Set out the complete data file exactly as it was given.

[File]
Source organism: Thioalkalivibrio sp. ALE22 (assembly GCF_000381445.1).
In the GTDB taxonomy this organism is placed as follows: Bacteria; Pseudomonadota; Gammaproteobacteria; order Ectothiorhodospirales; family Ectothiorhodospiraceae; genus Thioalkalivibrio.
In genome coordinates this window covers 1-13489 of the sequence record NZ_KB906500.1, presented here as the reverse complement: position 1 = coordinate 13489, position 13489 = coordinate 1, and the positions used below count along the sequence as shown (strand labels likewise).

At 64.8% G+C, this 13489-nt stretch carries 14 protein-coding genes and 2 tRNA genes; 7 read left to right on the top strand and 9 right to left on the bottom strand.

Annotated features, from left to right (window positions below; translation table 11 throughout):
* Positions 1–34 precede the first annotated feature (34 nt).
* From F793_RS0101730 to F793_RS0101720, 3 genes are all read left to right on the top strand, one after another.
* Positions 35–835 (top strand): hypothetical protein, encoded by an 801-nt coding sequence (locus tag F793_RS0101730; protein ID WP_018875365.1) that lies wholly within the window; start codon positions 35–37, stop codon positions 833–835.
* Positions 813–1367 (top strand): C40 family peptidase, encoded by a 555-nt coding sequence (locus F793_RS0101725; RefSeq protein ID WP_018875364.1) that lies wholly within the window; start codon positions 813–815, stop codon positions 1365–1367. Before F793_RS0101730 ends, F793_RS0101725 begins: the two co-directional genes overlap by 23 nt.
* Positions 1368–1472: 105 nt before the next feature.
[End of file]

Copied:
Source organism: Thioalkalivibrio sp. ALE22 (assembly GCF_000381445.1).
In the GTDB taxonomy this organism is placed as follows: Bacteria; Pseudomonadota; Gammaproteobacteria; order Ectothiorhodospirales; family Ectothiorhodospiraceae; genus Thioalkalivibrio.
In genome coordinates this window covers 1-13489 of the sequence record NZ_KB906500.1, presented here as the reverse complement: position 1 = coordinate 13489, position 13489 = coordinate 1, and the positions used below count along the sequence as shown (strand labels likewise).

At 64.8% G+C, this 13489-nt stretch carries 14 protein-coding genes and 2 tRNA genes; 7 read left to right on the top strand and 9 right to left on the bottom strand.

Annotated features, from left to right (window positions below; translation table 11 throughout):
* Positions 1–34 precede the first annotated feature (34 nt).
* From F793_RS0101730 to F793_RS0101720, 3 genes are all read left to right on the top strand, one after another.
* Positions 35–835 (top strand): hypothetical protein, encoded by an 801-nt coding sequence (locus tag F793_RS0101730; protein ID WP_018875365.1) that lies wholly within the window; start codon positions 35–37, stop codon positions 833–835.
* Positions 813–1367 (top strand): C40 family peptidase, encoded by a 555-nt coding sequence (locus F793_RS0101725; RefSeq protein ID WP_018875364.1) that lies wholly within the window; start codon positions 813–815, stop codon positions 1365–1367. Before F793_RS0101730 ends, F793_RS0101725 begins: the two co-directional genes overlap by 23 nt.
* Positions 1368–1472: 105 nt before the next feature.